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September 14, 2023

As Hurricane Lee churns toward New England, Maine businesses batten down the hatches

Power worker Courtesy / Central Maine Power Central Maine Power said that "tree health remains a concern" as the utility calls in extra crews ahead of Hurricane Lee.

Hurricane Lee, a powerful Atlantic storm, is heading up the East Coast — and, on the Maine coast this week, a wave of businesses are battening down the hatches.

Around the state, boatyards were already hauling boats, cruise ships were altering schedules, schooner fleets were looking for safe harbor and tour operators were making alternative arrangements.

The state's two primary electric utilities, Central Maine Power and Versant, issued warnings about the potential for heavy rain and wind gusts up to 65 mph uprooting trees and knocking down power lines. The storm is expected to hit Friday night, with the brunt of it on Saturday. 

“We are actively planning for additional crews, including support crews from Avangrid sister companies located in New York and Connecticut,” CMP spokesman Jon Breed told Mainebiz.

Peter Van Allen
Custom House Wharf in Portland was partly submerged during the winter storm of Dec. 23, 2022.

CMP issued a statement Thursday saying it is working closely with meteorological teams, state officials and local municipalities to ensure our customers have the best information available regarding the storm’s track and impact so they can plan ahead. In addition to anticipated power outages, CMP said it is preparing to coordinate with state officials should significant road closures or coastal flooding occur.

The storm comes amid ongoing concern over tree health in the wake of an unusually wet summer.

Versant Power said it is preparing for the impact of high winds and heavy rains, with gusts up to 65 mph projected throughout its service territory, particularly in the Bangor region and along the coast.

“The storm path is still uncertain, but we’re preparing for outages throughout our service territory and have secured contract crews to support our internal crews over the weekend into the beginning of next week as necessary,” said Kevin Black, storm manager for Versant Power. “With already saturated ground and leaves on the trees, we’re anticipating downed trees and branches to bring down lines.”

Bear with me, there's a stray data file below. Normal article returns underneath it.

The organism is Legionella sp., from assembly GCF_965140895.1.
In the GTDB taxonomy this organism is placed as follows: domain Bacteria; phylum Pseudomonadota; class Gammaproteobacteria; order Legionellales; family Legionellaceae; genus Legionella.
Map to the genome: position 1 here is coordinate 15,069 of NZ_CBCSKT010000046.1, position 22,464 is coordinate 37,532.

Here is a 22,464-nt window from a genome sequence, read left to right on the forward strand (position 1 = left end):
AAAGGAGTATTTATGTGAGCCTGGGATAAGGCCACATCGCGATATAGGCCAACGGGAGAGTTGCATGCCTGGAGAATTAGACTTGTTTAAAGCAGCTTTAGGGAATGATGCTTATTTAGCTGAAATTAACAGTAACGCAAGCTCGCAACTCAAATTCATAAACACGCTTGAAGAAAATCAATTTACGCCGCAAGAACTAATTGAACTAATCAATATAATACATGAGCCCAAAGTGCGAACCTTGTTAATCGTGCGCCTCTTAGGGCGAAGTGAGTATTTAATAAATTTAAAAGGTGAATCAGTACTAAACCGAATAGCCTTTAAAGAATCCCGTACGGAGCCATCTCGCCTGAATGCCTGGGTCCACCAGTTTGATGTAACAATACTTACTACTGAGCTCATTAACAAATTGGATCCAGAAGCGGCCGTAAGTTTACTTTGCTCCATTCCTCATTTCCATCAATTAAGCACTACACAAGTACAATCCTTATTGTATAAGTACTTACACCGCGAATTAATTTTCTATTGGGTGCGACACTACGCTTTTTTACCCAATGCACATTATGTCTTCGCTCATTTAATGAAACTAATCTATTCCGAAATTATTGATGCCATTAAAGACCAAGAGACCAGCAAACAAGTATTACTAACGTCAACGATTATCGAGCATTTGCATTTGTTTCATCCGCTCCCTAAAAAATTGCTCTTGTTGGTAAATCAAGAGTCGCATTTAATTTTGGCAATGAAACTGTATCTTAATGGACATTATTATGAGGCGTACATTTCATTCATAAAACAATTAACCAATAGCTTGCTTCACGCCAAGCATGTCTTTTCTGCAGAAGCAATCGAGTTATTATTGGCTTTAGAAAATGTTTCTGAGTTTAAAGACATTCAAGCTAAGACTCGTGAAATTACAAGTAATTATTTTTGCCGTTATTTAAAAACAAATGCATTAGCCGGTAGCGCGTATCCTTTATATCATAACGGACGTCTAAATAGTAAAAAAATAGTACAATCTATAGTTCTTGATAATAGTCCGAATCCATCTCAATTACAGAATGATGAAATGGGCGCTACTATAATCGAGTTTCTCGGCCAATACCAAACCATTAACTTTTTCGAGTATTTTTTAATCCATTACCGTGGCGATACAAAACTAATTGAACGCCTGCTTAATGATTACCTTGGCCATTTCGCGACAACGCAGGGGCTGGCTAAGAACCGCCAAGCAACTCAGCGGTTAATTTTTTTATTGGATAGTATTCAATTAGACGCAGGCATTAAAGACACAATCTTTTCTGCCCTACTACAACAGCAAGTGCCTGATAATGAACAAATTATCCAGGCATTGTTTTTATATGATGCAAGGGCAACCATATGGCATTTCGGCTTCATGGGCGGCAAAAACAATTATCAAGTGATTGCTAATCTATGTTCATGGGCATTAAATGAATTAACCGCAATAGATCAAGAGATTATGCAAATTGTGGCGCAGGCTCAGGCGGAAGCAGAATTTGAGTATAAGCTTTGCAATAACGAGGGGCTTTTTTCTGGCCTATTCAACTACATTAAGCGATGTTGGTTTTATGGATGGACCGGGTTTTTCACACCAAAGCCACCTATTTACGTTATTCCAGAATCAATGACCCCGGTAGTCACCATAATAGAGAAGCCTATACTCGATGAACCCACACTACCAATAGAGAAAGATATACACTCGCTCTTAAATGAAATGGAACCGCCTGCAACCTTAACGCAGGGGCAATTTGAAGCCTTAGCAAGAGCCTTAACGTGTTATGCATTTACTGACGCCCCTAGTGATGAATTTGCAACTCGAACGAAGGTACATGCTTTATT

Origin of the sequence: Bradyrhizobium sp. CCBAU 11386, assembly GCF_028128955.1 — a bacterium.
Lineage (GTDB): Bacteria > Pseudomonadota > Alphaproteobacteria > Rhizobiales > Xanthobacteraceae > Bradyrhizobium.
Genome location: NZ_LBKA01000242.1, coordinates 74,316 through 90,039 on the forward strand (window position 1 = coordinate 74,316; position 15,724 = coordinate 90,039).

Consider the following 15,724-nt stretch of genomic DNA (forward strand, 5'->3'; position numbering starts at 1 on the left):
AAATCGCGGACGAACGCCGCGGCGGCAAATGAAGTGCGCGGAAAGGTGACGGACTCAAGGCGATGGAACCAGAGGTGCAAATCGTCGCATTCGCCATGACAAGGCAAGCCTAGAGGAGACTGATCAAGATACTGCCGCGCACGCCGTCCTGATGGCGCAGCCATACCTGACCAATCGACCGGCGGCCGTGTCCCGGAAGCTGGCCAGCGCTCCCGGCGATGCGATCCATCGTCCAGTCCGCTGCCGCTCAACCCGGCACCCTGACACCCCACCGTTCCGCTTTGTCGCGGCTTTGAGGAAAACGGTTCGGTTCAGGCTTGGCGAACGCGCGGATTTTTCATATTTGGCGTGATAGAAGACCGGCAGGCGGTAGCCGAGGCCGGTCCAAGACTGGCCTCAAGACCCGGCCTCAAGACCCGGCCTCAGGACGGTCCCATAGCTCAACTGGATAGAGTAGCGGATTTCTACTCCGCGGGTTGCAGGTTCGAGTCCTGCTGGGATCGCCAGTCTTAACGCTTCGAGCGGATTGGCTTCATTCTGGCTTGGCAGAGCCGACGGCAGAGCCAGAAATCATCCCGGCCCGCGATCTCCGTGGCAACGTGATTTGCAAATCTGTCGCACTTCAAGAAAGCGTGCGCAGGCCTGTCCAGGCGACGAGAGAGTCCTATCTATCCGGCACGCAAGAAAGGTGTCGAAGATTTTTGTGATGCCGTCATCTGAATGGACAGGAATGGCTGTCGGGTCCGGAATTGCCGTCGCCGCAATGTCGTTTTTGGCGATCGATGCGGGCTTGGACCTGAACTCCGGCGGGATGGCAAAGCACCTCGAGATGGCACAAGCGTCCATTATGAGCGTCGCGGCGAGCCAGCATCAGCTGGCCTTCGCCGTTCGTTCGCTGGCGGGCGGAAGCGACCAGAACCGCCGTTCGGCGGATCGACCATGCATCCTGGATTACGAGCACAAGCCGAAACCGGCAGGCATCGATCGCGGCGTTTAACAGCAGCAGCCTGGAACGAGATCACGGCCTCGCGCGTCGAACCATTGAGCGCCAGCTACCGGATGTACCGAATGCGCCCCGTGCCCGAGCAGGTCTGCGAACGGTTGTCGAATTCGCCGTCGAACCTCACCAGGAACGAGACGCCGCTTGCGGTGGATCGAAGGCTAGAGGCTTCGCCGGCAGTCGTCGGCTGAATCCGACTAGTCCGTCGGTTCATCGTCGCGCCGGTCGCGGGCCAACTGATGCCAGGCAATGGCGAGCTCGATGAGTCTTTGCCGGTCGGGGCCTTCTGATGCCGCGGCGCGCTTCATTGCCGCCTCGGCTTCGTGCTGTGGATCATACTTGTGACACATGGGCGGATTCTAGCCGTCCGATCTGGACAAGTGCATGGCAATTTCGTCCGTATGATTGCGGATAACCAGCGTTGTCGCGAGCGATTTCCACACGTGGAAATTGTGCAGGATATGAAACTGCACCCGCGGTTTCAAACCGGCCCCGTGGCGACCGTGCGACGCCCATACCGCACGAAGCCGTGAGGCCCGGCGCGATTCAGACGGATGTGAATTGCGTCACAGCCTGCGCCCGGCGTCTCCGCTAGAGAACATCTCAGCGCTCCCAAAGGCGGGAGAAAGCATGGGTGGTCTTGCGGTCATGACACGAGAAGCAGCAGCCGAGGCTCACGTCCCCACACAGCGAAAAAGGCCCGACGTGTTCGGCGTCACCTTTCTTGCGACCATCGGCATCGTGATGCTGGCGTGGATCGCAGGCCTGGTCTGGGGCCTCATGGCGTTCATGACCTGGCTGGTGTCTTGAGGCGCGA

A Versant spokeswoman told Mainebiz that “extra contract crews are secured if needed.”

In Portland, the Sea Dogs Double-A affiliate said they still plan to have their game Saturday at Hadlock Field, weather permitting. It has moved its annual "Field of Dreams" promotion to Friday, Sept. 15, citing the weather. 

Cruise ship impact

Royal Caribbean, whose Vision of the Seas was due to set sail on a nine-day Canada and New England cruise, including a day in Portland, let guests know it will spend an extra day in Baltimore, leaving Friday instead of Thursday, Cruise Hive reported.

American Cruise Lines, which routinely has cruise vessels in the Portland this time of year, has a plan to keep ships in port as long as needed.

"American Cruise Lines will have all our small ships in the region docked Thursday evening and Friday morning ahead of the storm. They will remain at dock as necessary depending on the weather, and any other changes will be made accordingly," Alexa Paolella, public relations manager, said in an email to Mainebiz. "We have a few of our small ships docked in Portland, one in Bangor and another in New Bedford, Mass." 

Busy boatyards

This week, boatyards have been scurrying to get boats onto land or at a secure mooring in a protected cove or harbor. 

Early Wednesday morning on the Royal River in Yarmouth, fleets of boats from the Freedom Boat Club site in Portland were being relocated to the marina at Yarmouth Boat Yard in Yarmouth. 

Steve Arnold, owner of Yarmouth Boat Yard and Freedom Boat Club of Maine, among other holdings, said most of the Freedom Boat Club boats had been pulled from the water including about two-thirds of the club’s boats at Yarmouth. 

“We are not nervous but my guys are working hard,” Arnold told Mainebiz. “Hopefully, we get less of what they are predicting but either way we will be ready. We created a storm committee early this year and did a lot of prep.”

In Harpswell, the harbormaster urged recreational boat owners to take their boats out of the water before Friday morning, saying the peninsula expects high winds and damaging waves. 

At Fore Points Marina in Portland, Vanessa Donnelly, the general manager, said the marina is as protected a spot as you can find on Casco Bay. Consequently, "a lot of boaters are coming in" seeking slips.

"We're offering boaters a checklist" of items to take care of, including adding extra lines to the float, or dock, putting on extra fenders to protect the boat from banging against the dock and taking down Bimini (canvas) covers. The marina itself is taking in lawn furniture and grills — anything that could fly away in a gust. 

"We'll monitor conditions Friday night," Donnelly added, saying that the marina also has the option of shutting down power and fuel lines if the weather takes a dramatic turn for the worse.  

Ocean Gateway